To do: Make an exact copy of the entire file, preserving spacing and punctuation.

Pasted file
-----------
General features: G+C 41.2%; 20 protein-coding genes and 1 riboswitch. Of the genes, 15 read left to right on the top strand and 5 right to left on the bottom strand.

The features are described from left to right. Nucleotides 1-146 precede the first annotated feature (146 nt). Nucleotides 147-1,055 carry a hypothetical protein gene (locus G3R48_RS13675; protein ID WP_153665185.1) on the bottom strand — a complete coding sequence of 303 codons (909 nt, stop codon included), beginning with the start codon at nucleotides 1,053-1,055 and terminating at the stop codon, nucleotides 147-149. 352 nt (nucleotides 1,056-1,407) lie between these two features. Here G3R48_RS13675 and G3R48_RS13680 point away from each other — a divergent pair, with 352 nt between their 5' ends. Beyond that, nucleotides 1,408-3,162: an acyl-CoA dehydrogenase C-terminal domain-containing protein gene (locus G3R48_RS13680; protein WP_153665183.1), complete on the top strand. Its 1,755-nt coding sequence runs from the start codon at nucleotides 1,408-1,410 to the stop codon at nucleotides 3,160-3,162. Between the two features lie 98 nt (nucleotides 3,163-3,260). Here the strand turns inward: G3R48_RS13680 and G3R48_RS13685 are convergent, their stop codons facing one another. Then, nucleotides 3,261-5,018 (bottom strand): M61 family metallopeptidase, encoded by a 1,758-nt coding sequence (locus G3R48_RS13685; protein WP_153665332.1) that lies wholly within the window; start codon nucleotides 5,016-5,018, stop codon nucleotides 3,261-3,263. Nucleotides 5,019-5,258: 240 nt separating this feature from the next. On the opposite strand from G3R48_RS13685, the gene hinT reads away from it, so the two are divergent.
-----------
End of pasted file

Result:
General features: G+C 41.2%; 20 protein-coding genes and 1 riboswitch. Of the genes, 15 read left to right on the top strand and 5 right to left on the bottom strand.

The features are described from left to right. Nucleotides 1-146 precede the first annotated feature (146 nt). Nucleotides 147-1,055 carry a hypothetical protein gene (locus G3R48_RS13675; protein ID WP_153665185.1) on the bottom strand — a complete coding sequence of 303 codons (909 nt, stop codon included), beginning with the start codon at nucleotides 1,053-1,055 and terminating at the stop codon, nucleotides 147-149. 352 nt (nucleotides 1,056-1,407) lie between these two features. Here G3R48_RS13675 and G3R48_RS13680 point away from each other — a divergent pair, with 352 nt between their 5' ends. Beyond that, nucleotides 1,408-3,162: an acyl-CoA dehydrogenase C-terminal domain-containing protein gene (locus G3R48_RS13680; protein WP_153665183.1), complete on the top strand. Its 1,755-nt coding sequence runs from the start codon at nucleotides 1,408-1,410 to the stop codon at nucleotides 3,160-3,162. Between the two features lie 98 nt (nucleotides 3,163-3,260). Here the strand turns inward: G3R48_RS13680 and G3R48_RS13685 are convergent, their stop codons facing one another. Then, nucleotides 3,261-5,018 (bottom strand): M61 family metallopeptidase, encoded by a 1,758-nt coding sequence (locus G3R48_RS13685; protein WP_153665332.1) that lies wholly within the window; start codon nucleotides 5,016-5,018, stop codon nucleotides 3,261-3,263. Nucleotides 5,019-5,258: 240 nt separating this feature from the next. On the opposite strand from G3R48_RS13685, the gene hinT reads away from it, so the two are divergent.